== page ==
Temperature Tower


#1

I'm having a weird issue where my hotend temperature seems to be drifting. I've replaced the thermister only to find the new ones read the same as the stock sensor. I've rebuilt the assembly a few times now and no amount of securing seems to fix it. I expect the controller monitoring the temperature on the main board.

However to deal with itI've been using the offset setting in octopi and that seems to work as long as i know the temp to offset it to, but soon i'll need more drastic measures and probably replace the board. Currently I'm printing PLA at 250C as anything less creats a substantially brittle print.

So since I'm seeing it drift and only know what to set it to as its poorly printing something the thought occured to me to print a temperature tower to see where i'm at, but I haventy found much on how to generate the code for that in octopi. I have a model, but not sure how to get it to change temps throughout the print.

I could probably edit the g-code, but there I'm not sure how to get to an editor from within the octopi web interface.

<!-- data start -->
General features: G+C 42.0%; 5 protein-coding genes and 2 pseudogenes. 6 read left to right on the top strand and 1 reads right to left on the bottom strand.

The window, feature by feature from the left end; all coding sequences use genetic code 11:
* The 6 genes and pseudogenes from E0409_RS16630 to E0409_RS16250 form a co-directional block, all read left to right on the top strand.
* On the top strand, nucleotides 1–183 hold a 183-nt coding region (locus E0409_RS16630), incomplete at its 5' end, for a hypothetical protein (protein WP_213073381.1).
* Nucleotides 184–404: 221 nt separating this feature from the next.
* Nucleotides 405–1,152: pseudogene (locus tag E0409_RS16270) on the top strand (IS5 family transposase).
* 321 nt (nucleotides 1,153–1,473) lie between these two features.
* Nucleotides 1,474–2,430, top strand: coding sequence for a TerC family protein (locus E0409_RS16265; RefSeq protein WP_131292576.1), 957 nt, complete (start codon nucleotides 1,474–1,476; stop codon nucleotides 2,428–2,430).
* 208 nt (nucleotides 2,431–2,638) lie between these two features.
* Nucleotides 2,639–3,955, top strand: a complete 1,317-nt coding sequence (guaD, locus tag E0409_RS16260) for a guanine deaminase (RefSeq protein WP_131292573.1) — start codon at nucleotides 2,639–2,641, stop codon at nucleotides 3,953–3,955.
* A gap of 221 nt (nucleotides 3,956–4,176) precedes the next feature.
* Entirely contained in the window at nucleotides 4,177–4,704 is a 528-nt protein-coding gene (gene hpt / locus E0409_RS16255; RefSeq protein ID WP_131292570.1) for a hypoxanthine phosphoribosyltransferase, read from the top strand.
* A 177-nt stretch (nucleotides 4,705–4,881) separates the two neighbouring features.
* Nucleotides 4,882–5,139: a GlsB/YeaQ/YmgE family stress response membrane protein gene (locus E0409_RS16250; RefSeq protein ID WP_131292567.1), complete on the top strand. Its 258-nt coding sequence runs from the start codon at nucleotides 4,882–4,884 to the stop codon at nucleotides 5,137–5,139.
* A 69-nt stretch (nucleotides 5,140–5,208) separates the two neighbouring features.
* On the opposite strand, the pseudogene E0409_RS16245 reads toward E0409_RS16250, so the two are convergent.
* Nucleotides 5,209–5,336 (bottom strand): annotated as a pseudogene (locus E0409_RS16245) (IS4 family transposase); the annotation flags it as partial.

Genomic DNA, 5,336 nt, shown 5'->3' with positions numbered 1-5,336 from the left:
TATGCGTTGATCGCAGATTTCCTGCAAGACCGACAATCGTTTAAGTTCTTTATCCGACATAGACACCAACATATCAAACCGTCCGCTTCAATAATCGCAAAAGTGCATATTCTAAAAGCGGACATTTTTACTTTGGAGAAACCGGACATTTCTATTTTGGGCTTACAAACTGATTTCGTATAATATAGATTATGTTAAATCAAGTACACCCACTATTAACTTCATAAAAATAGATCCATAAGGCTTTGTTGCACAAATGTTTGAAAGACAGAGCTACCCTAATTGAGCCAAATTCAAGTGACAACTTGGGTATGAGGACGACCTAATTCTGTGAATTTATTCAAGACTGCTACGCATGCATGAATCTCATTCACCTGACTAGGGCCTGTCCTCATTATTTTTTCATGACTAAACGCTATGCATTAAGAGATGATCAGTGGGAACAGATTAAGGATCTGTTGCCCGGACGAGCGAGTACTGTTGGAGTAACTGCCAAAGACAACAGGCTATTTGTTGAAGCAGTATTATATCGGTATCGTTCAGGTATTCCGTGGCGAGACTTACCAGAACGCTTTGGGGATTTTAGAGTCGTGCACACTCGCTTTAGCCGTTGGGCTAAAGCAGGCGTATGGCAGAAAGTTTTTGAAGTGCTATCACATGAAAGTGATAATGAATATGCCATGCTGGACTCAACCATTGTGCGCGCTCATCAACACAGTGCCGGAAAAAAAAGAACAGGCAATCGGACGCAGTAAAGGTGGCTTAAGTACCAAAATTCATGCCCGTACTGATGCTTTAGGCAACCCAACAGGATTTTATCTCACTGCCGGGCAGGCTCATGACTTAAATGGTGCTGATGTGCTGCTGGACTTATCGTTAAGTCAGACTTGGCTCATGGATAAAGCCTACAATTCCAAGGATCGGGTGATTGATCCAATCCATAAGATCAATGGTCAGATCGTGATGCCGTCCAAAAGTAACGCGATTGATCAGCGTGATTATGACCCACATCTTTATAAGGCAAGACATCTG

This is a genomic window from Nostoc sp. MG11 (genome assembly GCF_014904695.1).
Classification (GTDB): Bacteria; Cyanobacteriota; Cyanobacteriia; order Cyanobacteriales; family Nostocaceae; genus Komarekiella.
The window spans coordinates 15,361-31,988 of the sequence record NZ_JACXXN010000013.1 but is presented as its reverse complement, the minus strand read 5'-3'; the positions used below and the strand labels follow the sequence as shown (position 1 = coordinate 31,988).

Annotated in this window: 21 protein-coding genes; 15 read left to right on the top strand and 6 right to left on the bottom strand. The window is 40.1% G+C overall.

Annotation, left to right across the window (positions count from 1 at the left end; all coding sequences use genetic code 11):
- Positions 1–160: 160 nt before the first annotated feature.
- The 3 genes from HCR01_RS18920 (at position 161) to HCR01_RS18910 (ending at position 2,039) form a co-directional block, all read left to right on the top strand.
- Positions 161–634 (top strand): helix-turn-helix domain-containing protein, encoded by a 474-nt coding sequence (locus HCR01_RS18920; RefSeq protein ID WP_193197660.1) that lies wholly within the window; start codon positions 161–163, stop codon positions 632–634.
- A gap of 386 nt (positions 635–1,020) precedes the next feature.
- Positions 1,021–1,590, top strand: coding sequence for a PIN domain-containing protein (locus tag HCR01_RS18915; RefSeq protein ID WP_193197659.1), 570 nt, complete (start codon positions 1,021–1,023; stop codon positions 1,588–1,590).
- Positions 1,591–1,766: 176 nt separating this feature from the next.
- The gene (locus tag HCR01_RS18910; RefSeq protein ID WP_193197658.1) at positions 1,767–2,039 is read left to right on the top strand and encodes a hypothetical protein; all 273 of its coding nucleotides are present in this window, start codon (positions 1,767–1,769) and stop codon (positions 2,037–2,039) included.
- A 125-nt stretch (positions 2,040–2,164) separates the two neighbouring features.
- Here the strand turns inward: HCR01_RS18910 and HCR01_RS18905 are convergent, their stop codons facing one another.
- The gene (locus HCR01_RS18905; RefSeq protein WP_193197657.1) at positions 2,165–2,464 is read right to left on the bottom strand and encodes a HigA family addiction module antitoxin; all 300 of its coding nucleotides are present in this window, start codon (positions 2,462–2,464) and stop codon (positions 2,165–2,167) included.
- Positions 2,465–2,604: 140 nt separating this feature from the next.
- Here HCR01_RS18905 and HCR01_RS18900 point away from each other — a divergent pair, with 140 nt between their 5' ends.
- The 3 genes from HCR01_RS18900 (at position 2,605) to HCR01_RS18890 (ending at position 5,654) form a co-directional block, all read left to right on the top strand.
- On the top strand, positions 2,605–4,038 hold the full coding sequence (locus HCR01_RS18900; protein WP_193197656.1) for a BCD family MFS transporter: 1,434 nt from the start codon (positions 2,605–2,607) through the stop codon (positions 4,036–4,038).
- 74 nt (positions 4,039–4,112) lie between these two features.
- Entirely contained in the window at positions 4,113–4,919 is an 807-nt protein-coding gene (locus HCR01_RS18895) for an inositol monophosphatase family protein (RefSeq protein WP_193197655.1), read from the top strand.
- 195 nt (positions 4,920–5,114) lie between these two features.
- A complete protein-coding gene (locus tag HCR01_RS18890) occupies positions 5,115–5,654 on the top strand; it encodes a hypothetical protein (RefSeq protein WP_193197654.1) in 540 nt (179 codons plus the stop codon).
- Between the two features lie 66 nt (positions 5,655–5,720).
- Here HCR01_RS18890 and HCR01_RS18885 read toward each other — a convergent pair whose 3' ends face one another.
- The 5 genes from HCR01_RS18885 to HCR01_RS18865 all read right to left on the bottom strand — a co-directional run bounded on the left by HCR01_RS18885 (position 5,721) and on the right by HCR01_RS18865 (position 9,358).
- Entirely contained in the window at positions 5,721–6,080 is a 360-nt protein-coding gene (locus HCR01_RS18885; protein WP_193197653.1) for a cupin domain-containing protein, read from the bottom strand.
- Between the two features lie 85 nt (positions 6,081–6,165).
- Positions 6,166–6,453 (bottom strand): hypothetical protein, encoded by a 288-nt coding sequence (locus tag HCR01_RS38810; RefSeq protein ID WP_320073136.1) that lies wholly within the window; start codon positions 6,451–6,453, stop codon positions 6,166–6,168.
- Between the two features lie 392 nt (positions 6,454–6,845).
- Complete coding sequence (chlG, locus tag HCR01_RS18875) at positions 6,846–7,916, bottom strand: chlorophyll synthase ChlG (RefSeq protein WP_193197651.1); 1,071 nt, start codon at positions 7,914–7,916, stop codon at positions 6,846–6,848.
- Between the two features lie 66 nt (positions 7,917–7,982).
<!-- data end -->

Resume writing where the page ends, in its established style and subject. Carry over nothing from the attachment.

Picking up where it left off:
Any help would be appreciated, Thanks!


#2

First things first, why not slice your model with the stand-alone version of Cura? Then you've got the gcode file and you can edit it manually to adjust the temperature if you'd like. Just look at the number of layers, divide that by some number like ten and then visit that layer in the file to adjust the temperature by some common increment.


#3

When slicing with Cura there is no need to edit the gcode manually.
In Cura exist a nice Plugin (Extensions -> Post Processing -> Modify G-Code) "Change At Z" where you easily can tweak the settings. This plugin can used for the same file as often as needed.


#4

Thanks for the info guys, I'll give it a go in a bit. I've primarily used the Cura from within octopi, but Cura full doesn't seem to complicated.

Also, I think i figured out the issue...it's labeled PLA, but I'd be willing to bet this is PETG, it prints at its temp and has a shiny gloss post print appearance. After my current printI'll throw a known good in and see what happens at normal temps.

Just wish i would thought of that before tearing this thing down about 7-8 times and buying new parts.


#5

Wow, I wished I'd paid attention earlier to that "250-degree PLA". At above 210 PLA turns into ooze. The highest I've done was 205 with the carbon fiber—infused PLA.